Senior criminology lecturer says ‘free the weed’

 

Dr Fiona Hutton, a senior lecturer in criminology, talks some sense on drug-law reformQuote:

QuoI started 2018 with an unmistakable sense of optimism – after years of procrastinating and avoiding the evidence, a government was going to hold a referendum on legalising cannabis by 2020.

Could this be the beginning of an exciting new era of drug policy and drug law reform? Where policy was evidence based, where the harms from drug use could be effectively addressed, and where the damage from criminalisation could be stopped?

[…]My biggest fear is that the whole thing will end up being a rushed, misinformed, ill-thought-through debacle, and we will have missed a really important chance to make a difference; to respond to drug use and drug users differently and more effectively; to stop the harms related to underground markets and criminalisation. Prohibition of drugs has not stopped people using or having problems with them.

[…]I hope the powers that be will take action very soon to provide a balanced, well-produced, well-thought-out information campaign, to ensure New Zealanders are fully aware of what they are voting for.End of quote.

What will happen is that those for reform will provide reasoned, evidence-based arguments while those opposed will engage in lies, misinformation and emotion. This is because those opposed to reform have got nothing. Quote.

Quote:For example, how many New Zealanders know that since the “war on drugs” started in the 1970s drug use has steadily risen? Or that drugs are now more available, more accessible, cheaper and purer than even before?End of quote.

Prohibition has also increased the potency of drugs. In the Netherlands there are health warnings as dealers cram dangerous levels of MDMA into ecstasy tablets. Today’s cannabis strains are up to five times or more stronger than in Bob Marley’s day. So, if you’re a pothead who likes your THC you can thank prohibition! Quote:

Quote:How many of us are aware that the majority of drug-using episodes cause no harm to users or communities (just like the majority of alcohol-using episodes).End of quote.

By far the majority of drug users are responsible users. Those who misuse get all the attention because they’re far more visible and more likely to hog the health system. Quote.

Quote:How many New Zealanders know that “getting tough” and increasing penalties has no impact on supply? Or that youth drug use in Portugal after decriminalisation has not risen and young people in Amsterdam (where drug policy is liberalised) start experimenting with drugs at a later age than in other countries?End of quote.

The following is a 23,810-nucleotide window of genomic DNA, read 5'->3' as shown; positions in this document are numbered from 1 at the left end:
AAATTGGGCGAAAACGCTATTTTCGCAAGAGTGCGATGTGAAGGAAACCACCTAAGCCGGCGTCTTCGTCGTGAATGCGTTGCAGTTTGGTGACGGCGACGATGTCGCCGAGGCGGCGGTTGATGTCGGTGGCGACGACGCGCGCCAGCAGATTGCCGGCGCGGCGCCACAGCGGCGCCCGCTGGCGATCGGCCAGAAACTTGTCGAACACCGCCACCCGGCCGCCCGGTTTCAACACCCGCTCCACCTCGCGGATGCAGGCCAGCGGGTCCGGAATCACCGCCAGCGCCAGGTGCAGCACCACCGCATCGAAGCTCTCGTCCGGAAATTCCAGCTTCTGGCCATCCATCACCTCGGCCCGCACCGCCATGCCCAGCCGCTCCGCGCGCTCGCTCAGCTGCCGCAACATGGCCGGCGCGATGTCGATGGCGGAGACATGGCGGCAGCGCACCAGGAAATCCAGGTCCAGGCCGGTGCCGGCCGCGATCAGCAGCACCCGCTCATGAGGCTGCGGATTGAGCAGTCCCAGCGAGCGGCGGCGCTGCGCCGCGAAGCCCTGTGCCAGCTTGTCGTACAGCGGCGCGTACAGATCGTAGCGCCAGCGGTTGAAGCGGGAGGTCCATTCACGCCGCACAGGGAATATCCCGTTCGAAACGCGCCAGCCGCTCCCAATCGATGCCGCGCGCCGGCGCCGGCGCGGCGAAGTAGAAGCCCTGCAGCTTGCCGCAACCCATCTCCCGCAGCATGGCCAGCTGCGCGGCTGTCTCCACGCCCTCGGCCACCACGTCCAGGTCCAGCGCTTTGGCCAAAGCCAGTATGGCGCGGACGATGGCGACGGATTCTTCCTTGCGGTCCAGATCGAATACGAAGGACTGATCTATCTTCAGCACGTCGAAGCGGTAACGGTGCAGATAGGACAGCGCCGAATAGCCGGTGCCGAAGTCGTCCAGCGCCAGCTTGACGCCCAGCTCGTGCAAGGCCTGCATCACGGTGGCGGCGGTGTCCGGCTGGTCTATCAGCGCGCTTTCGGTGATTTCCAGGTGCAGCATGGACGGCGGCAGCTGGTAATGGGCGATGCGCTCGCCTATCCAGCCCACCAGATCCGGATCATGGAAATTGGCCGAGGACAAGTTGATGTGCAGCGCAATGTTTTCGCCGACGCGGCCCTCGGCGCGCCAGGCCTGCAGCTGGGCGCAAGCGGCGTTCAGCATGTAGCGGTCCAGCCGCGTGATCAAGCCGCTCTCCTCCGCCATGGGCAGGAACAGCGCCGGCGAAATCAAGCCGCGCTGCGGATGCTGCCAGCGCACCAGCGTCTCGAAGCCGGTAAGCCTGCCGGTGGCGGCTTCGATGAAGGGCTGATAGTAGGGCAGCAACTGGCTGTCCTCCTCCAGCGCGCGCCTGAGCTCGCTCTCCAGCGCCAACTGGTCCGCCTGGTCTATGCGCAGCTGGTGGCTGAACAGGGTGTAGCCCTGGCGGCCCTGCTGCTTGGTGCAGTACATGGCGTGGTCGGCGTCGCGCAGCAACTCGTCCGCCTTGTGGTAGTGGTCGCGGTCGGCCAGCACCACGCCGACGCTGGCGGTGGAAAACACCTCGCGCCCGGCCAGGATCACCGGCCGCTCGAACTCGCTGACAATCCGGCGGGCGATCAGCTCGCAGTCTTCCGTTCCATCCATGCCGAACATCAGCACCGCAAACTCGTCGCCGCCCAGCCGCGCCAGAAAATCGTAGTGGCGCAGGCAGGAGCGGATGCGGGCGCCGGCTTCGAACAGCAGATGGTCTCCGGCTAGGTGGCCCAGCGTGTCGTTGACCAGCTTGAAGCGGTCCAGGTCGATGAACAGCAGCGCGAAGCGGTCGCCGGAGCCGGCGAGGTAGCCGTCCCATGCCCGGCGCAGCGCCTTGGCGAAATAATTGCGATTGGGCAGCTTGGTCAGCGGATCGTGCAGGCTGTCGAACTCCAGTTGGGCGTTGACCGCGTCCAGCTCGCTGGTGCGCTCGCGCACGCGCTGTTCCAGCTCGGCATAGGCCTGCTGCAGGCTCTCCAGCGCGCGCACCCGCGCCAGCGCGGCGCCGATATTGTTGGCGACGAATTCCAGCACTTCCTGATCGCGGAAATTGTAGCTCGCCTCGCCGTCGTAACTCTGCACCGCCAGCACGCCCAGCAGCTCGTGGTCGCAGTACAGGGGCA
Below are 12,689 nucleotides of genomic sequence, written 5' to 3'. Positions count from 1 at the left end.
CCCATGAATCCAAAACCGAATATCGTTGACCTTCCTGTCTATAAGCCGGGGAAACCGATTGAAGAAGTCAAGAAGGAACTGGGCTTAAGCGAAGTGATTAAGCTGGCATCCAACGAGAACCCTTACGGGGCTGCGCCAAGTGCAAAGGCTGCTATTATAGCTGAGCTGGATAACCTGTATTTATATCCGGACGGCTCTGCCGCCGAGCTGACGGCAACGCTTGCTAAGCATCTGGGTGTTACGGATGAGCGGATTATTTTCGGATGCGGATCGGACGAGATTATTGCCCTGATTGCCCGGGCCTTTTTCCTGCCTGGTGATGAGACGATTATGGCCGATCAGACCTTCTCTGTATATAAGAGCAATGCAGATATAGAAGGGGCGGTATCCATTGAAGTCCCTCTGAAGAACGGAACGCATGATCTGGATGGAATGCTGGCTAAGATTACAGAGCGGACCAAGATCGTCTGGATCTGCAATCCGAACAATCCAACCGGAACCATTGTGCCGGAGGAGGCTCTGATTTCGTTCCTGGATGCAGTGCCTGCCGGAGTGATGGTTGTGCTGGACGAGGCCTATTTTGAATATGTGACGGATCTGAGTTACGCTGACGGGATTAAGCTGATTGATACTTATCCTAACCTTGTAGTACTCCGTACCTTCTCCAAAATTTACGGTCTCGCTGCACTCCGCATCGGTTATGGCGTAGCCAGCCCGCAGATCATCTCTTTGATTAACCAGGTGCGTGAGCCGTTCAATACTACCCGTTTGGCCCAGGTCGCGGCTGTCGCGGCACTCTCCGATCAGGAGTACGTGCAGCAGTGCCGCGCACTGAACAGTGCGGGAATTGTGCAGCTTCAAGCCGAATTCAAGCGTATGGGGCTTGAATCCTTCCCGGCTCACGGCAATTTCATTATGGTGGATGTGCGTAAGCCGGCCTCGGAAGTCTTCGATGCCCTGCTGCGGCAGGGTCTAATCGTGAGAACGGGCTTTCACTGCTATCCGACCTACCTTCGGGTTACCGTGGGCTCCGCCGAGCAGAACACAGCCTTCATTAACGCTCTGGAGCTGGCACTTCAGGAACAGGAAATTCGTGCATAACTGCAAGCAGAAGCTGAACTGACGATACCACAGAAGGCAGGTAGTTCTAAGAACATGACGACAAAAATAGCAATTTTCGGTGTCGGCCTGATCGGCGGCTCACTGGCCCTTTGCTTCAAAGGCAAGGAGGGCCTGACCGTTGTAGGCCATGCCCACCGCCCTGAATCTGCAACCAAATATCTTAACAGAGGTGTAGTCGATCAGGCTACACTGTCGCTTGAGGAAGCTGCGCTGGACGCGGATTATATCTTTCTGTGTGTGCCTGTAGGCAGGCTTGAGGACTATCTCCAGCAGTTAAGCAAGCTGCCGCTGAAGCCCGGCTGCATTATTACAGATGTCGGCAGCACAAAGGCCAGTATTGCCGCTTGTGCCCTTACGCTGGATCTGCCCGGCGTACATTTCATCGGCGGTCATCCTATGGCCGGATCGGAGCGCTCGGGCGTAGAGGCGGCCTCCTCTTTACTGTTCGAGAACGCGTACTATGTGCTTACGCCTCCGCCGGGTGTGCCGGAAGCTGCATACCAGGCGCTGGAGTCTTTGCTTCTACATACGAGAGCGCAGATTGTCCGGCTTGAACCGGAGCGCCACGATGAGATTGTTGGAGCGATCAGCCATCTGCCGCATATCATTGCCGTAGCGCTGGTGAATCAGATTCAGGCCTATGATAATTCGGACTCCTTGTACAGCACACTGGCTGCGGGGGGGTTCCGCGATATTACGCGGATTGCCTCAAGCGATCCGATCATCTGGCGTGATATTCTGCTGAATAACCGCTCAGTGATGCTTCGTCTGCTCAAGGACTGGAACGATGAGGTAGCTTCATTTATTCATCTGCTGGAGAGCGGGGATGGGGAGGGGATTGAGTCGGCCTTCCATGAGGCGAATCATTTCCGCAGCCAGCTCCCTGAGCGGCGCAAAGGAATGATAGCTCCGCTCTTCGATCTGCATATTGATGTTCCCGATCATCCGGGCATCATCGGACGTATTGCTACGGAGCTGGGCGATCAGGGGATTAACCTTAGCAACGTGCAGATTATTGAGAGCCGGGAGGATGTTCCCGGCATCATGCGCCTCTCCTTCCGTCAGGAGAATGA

The legal status of a drug makes no difference to use. In fact, in Colorado, youth use of cannabis has plummeted as sellers choose to sell to a legal adult market rather than risk selling to an illegal youth market. Quote.

Quote:[…]More importantly, how many New Zealanders are aware the “war on drugs” has not effectively addressed the harms related to the use of illegal drugs, and that in many cases it has actually created or increased these harms?End of quote.

Not only does prohibition increase the potency of drugs but users can never be certain what they bought is what they think it is. For example, a large percentage of ecstasy sold contains no MDMA at all and in some contains a far more dangerous drug like PMA. Quote.

Quote:The need for an informed debate free of stigmatising myths about drugs and drug users is urgently needed. We can no longer ignore the harms our approach to drug use is causing. The majority of drug offences in New Zealand that are prosecuted are for cannabis possession – are we really going to carry on wasting our time?End of quote.

Remember, that’s our taxes hard at work: not preventing cannabis misuse, but prosecuting folks who just happen to be caught carrying a spliff. Quote:

[…] Globally, it is estimated one in 20 adults, or a quarter of a billion people between the ages of 15 and 64, used at least one drug in 2014. That’s roughly the equivalent of the combined populations of France, Germany, Italy and the United Kingdom. It is a myth that illegal drugs are not available in our society

Quote:And finally I hope that if New Zealanders vote in favour of cannabis legalisation it gives the Government the backbone to embark on a radical and wide-reaching reform of our current drug laws, which are outdated, not evidence based, cause a great deal of damage and suffering, and are no longer fit for purpose. This is what the evidence tells us, and it is imperative we act on it. End of quote.

In the US, where cannabis has been first decriminalised and then legalised the vote in favour of legalisation has been higher than the vote to decriminalise.

Here’s the thing though. Opponents of drug reform aren’t interested in facts. To them, it’s a war for society itself and so any means justify the ends. They will march out fathers whose daughters died of drug abuse. You will hear MPs say how cannabis has “devastated” their community. You will be told that legalising cannabis will crash the economy and that it will be employers who will pay.

Unless proponents of drug reform are willing to get dirty, the opponents will win. This is because when it comes down to it, people respond more to arguments based on emotion than on facts.

However it plays out, we know one thing for sure: it is going to be a war.


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Libertarian and pragmatic anarchist. Treat everything the media says as a lie and know the narrative. Facts trump rhetoric.

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